Saturday, 25 March 2017 12:11

Nasa to launch a space LASER that will provide internet 100 times faster than current broadband within two years

By: 

A powerful laser shining up into space will soon transmit data between the Earth and the International Space Station.

Nasa is hoping to establish laser links at a rate of over one gigabit per second - a speed most home broadband users could only dream of.

This would pave the way for 3D video from space and enable high definition remote robotic exploration of other moons and planets.

The Laser Communications Relay Demonstration (LCRD) will help Nasa to understand the best ways to operate laser communications systems. 

This could enable much higher data rates for connections between spacecraft and Earth, including downloading scientific data and allowing astronauts to send better video messages back home.

LCRD - which will be launched by Nasa's Goddard Space Flight Centre in Greenbelt, Maryland - is designed to function for between two and five years. 

Two ground terminals equipped with laser modems will be set up on Table Mountain, California, and in Hawaii.

They will test the communications capability to and from LCRD - which will be located in an orbit that matches Earth's rotation, called a geosynchronous orbit - between the two stations.

The LCRD launch is scheduled for summer 2019, and a terminal is also being designed for the International Space Station that will be launched in 2021. 

Steve Jurczyk, associate administrator of Nasa's Space Technology Mission Directorate, said: 'LCRD is the next step in implementing Nasa's vision of using optical communications for both near-Earth and deep space missions.

'This technology has the potential to revolutionise space communications.'

Laser communications - also known as optical communications - encode data onto a beam of light.

This is then transmitted between spacecraft and eventually to computers back on Earth. 

This technology offers data rates that are 10 to 100 times better than current radio-frequency (RF) communications systems. 

The LCRD mission is hoping to reach gigabit per second speeds.

The LCRD will beam data between modems on Earth and the satellite in geosynchronous orbit at speeds 10 to 100 times better than current radio-frequency

While such speeds are possible through conventional fibre optics back here on Earth, it is likely to be the best part of a decade before they are seen in most homes. 

The systems themselves are also much smaller than RF, weigh less and consume less power.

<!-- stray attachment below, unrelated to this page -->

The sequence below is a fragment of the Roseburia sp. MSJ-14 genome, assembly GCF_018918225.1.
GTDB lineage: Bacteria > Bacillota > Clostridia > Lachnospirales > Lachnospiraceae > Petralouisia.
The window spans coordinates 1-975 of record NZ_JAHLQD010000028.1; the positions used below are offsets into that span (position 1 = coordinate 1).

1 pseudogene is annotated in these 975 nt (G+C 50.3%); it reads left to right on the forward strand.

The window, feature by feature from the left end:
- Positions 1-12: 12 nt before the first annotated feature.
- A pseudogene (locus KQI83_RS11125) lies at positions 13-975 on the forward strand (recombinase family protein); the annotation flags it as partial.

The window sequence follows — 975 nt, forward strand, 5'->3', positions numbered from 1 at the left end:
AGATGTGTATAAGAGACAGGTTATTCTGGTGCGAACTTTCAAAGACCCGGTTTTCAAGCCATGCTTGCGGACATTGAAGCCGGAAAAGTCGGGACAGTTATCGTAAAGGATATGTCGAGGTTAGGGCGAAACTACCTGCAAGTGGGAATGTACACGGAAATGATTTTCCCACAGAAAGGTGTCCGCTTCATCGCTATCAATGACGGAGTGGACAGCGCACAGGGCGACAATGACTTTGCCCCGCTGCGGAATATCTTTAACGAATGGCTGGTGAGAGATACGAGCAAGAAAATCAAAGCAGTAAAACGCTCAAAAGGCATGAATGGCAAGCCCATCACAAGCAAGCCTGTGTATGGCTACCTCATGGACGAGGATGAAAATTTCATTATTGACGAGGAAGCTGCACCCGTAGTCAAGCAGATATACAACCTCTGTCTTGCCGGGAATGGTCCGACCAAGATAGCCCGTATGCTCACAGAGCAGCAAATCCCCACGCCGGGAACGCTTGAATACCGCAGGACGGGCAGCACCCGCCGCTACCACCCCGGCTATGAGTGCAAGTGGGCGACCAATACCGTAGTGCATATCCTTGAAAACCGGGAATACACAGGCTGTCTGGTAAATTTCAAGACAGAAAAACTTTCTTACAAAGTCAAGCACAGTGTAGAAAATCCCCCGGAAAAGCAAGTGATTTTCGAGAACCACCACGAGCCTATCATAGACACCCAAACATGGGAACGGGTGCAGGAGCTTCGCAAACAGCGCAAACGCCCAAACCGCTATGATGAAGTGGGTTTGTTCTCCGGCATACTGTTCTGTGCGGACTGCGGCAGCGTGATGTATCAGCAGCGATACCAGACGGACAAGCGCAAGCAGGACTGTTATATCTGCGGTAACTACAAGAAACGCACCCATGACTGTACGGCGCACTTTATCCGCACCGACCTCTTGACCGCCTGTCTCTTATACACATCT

This combination of factors will become critically important as humans embark on long journeys to the moon, Mars and beyond.

The Laser Communications Relay Demonstration (LCRD) will help Nasa to understand the best ways to operate laser communications systems

It will also test the long term reliability of such systems, as well exposing it to different environmental and operational conditions.

The mission builds upon a previous mission, the Lunar Laser Communications Demonstration (LLCD).

Launched aboard the lunar atmosphere dust and environment explorer in 2013, LLCD successfully demonstrated the potential for laser communications in space.

The test, in October 2013, beamed data at speeds reaching 622 megabits per second to Earth from a spacecraft orbiting the moon.  

The LCRD payload will consist of two identical optical terminals connected by a component called a space switching unit, which acts as a data router. 

The space switching unit is also connected to a radio-frequency downlink.

A terminal is also being designed for the International Space Station that will be launched in 2021. Scientists at Nasa¿s Goddard Space Flight Centre in Greenbelt, Maryland (pictured) have been testing out the device in advance of its launch

A terminal is also being designed for the International Space Station that will be launched in 2021. Scientists at Nasa's Goddard Space Flight Centre in Greenbelt, Maryland (pictured) have been testing out the device in advance of its launch

The modems translate digital data into laser or radio-frequency signals and back again. 

Once they convert the data to laser light, the optical module will beam the data to Earth. 

To do so, the module must be perfectly pointed to receive and transmit the data. 

The controller electronics (CE) module commands actuators to help point and steady the telescope despite any movement or vibration on the spacecraft.   

The LCRD payload will consist of two identical optical terminals connected by a component called a space switching unit, which acts as a data router 

The LCRD payload will consist of two identical optical terminals connected by a component called a space switching unit, which acts as a data router.

Author : TIM COLLINS FOR MAILONLIN

Source : dailymail.co.uk

 

Leave a comment

airs logo

Association of Internet Research Specialists is the world's leading community for the Internet Research Specialist and provide a Unified Platform that delivers, Education, Training and Certification for Online Research.

Get Exclusive Research Tips in Your Inbox

Receive Great tips via email, enter your email to Subscribe.

Follow Us on Social Media

Book Your Seat for Webinar GET FREE REGISTRATION FOR MEMBERS ONLY      Register Now